Background: The fecal immunochemical test (FIT) for detecting hemoglobin is used widely for noninvasive colorectal cancer (CRC) screening, but its sensitivity leaves room for improvement.
Objective: To identify novel protein biomarkers in stool that outperform or complement hemoglobin in detecting CRC and advanced adenomas.
Design: Case-control study.
Setting: Colonoscopy-controlled referral population from several centers.
Participants: 315 stool samples from one series of 12 patients with CRC and 10 persons without colorectal neoplasia (control samples) and a second series of 81 patients with CRC, 40 with advanced adenomas, and 43 with nonadvanced adenomas, as well as 129 persons without colorectal neoplasia (control samples); 72 FIT samples from a third independent series of 14 patients with CRC, 16 with advanced adenomas, and 18 with nonadvanced adenomas, as well as 24 persons without colorectal neoplasia (control samples).
Measurements: Stool samples were analyzed by mass spectrometry. Classification and regression tree (CART) analysis and logistic regression analyses were performed to identify protein combinations that differentiated CRC or advanced adenoma from control samples. Antibody-based assays for 4 selected proteins were done on FIT samples.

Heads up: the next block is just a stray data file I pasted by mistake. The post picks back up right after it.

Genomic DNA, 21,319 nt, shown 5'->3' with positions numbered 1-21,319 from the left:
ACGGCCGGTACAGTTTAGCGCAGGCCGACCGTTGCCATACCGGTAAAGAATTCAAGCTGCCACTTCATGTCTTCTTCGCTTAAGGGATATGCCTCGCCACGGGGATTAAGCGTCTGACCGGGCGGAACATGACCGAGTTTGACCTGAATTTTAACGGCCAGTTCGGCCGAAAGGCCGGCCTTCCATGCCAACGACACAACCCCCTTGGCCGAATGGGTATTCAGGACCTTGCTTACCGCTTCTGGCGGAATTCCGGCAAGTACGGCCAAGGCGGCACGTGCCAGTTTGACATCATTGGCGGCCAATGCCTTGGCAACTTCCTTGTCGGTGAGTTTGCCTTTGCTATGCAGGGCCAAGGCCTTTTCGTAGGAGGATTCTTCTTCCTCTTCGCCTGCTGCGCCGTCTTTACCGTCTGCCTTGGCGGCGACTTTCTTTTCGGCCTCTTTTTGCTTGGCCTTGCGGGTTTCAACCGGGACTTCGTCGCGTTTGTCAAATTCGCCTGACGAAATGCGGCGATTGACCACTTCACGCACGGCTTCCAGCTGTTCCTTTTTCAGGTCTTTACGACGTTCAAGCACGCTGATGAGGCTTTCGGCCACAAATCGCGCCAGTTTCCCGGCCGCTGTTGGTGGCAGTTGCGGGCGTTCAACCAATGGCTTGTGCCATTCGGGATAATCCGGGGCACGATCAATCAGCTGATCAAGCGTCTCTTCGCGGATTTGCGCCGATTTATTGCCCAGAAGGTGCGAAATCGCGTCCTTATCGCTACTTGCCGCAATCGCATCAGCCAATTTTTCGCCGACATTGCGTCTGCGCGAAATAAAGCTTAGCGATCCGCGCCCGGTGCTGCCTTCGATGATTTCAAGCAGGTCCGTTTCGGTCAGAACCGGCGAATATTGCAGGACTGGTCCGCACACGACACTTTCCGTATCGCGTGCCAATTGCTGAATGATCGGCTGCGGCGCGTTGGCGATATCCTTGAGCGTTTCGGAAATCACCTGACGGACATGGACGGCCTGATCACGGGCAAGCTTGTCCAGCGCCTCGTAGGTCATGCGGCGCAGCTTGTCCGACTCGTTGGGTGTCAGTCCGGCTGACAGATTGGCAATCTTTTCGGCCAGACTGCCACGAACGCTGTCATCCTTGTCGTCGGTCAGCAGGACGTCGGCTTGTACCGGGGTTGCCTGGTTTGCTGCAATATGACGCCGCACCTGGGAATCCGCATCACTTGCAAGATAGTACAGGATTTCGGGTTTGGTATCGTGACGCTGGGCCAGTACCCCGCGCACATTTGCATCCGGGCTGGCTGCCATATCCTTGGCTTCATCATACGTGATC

Results: In total, 834 human proteins were identified, 29 of which were statistically significantly enriched in CRC versus control stool samples in both series. Combinations of 4 proteins reached sensitivities of 80% and 45% for detecting CRC and advanced adenomas, respectively, at 95% specificity, which was higher than that of hemoglobin alone (P < 0.001 and P = 0.003, respectively). Selected proteins could be measured in small sample volumes used in FIT-based screening programs and discriminated between CRC and control samples (P < 0.001).
Limitation: Lack of availability of antibodies prohibited validation of the top protein combinations in FIT samples.
Conclusion: Mass spectrometry of stool samples identified novel candidate protein biomarkers for CRC screening. Several protein combinations outperformed hemoglobin in discriminating CRC or advanced adenoma from control samples. Proof of concept that such proteins can be detected with antibody-based assays in small sample volumes indicates the potential of these biomarkers to be applied in population screening.
Primary Funding Source: Center for Translational Molecular Medicine, International Translational Cancer Research Dream Team, Stand Up to Cancer (American Association for Cancer Research and the Dutch Cancer Society), Dutch Digestive Foundation, and VU University Medical Center.